CHRONIC RELAPSE: ADDICTION AS AN ATTACHMENT DISORDER
PRESENTERS: MARK F. SCHWARTZ, D.Sc. and LORI GALPERIN, LCSW
2.0 CEs provided with the completion of an online evaluation form. This workshop provides 1.0 CEs. Application made to CEPA for specified hours of Continuing Education Credit for MFTs, LPCCs, LEPs, and LCSWs as is required by the California Board of Behavioral Sciences.
Join Dr. Mark Schwartz and Lori Galperin, MSW, LCSW as they share their years of experience treating addictive disorders, including their years of training and study that illuminates the correlation between addiction and childhood attachment disturbances. “What we’ve been doing, hasn’t been sufficient,” says Dr. Schwartz. Relapse for both “process addictions” as well as substance abuse clients is likely until the individual develops the capacity to connect to themselves and others. Addiction sufferers need to develop the capacity to establish intimate relationships, otherwise, they remain vulnerable to relapse.
There are three components to understanding relapse:
Attachment and capacity for intimacy;
For example, many individuals meet their need for affection and appreciation by taking care of others. They are obsessed with what others think of them and are highly reactive to perceived rejection. Craving approval is a set-up for looking for proof that everyone will hurt and abandon them in the end, and they are easily hurt by major disagreements and perceived injustices.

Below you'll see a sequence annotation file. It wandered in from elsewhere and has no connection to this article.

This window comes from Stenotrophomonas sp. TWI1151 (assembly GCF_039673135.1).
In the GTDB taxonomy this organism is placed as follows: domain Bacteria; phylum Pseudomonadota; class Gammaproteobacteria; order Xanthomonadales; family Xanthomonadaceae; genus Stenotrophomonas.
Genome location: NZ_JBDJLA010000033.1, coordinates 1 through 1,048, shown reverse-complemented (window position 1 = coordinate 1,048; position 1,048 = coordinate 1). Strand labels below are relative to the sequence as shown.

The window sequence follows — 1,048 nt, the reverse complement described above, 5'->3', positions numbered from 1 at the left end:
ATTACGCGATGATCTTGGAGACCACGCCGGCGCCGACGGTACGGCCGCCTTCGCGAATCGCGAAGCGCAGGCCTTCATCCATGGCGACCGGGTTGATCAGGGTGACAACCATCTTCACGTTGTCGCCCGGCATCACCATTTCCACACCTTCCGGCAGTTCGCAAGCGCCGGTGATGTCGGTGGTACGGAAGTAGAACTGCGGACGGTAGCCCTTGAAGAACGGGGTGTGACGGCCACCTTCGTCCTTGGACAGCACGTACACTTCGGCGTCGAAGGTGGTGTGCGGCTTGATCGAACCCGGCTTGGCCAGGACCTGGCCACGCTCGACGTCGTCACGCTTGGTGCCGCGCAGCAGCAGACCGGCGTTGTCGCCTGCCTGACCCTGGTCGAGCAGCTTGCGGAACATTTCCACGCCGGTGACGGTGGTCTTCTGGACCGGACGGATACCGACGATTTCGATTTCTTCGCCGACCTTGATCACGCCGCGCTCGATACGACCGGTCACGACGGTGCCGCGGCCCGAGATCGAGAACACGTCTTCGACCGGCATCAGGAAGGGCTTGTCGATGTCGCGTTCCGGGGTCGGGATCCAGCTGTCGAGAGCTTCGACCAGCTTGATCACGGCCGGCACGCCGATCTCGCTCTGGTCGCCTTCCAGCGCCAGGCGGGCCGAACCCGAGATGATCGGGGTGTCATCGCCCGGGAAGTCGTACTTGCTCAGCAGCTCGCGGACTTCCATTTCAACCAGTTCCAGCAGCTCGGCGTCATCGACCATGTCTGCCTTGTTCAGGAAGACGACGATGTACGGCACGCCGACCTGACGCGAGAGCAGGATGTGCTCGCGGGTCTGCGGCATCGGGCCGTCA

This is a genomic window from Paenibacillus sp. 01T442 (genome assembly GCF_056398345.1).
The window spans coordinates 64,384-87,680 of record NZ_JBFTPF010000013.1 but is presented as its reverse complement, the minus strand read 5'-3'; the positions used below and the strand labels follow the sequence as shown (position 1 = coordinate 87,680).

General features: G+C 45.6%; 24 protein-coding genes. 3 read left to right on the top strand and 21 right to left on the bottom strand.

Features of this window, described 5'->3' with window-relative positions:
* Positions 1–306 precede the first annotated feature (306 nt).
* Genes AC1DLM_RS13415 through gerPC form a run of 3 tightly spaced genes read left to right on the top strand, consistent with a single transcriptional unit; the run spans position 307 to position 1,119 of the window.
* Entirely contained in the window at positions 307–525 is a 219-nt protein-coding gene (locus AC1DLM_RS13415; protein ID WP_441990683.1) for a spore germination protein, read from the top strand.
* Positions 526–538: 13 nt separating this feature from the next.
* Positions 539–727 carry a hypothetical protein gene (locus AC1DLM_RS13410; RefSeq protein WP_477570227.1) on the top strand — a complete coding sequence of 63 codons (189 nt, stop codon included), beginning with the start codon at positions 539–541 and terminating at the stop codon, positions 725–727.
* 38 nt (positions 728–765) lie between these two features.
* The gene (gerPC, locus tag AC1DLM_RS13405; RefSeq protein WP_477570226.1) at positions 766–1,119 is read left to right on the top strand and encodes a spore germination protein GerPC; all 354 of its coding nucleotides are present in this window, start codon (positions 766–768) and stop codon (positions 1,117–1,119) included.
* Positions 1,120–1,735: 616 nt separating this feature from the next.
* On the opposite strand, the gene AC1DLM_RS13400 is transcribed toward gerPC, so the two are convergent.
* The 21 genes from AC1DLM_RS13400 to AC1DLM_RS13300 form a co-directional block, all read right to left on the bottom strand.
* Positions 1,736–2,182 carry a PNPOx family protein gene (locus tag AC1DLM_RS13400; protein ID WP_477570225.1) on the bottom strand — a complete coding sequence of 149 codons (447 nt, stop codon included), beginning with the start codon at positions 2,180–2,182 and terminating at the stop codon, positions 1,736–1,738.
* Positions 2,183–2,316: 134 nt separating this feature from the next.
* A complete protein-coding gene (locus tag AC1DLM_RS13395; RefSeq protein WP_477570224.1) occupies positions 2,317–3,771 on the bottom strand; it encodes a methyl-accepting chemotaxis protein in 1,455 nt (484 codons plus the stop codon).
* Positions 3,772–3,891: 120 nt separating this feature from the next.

With a history of disorganized attachment, many chronic relapsers are dissociative, with some parts of self being serious about recovery while other parts remain locked in survival strategies from the past, using addictive behavior to numb, avoid, escape, and remain disconnected. Recovery therefore is tied to waking up the injured parts and facilitating internal integration and metacognition.
Establishing an internal working model, a cohesive, coherent sense of self, and one’s own values forms a secure base and object constancy, both of which are critical for ‘earned” secure attachment. Establishing an internal working model, object consistency, and a secure base are critical when facilitating a recovery process with chronic relapsers. This webinar will review modalities that allow for structural changes critical for sobriety.
- To develop a theoretical framework for understanding chronic relapse
- To provide training in interventions for accessing addictive parts
- To describe cognitive affective interventions for facilitating integration of injured parts
WEBINAR POWERPOINT in PDF >>
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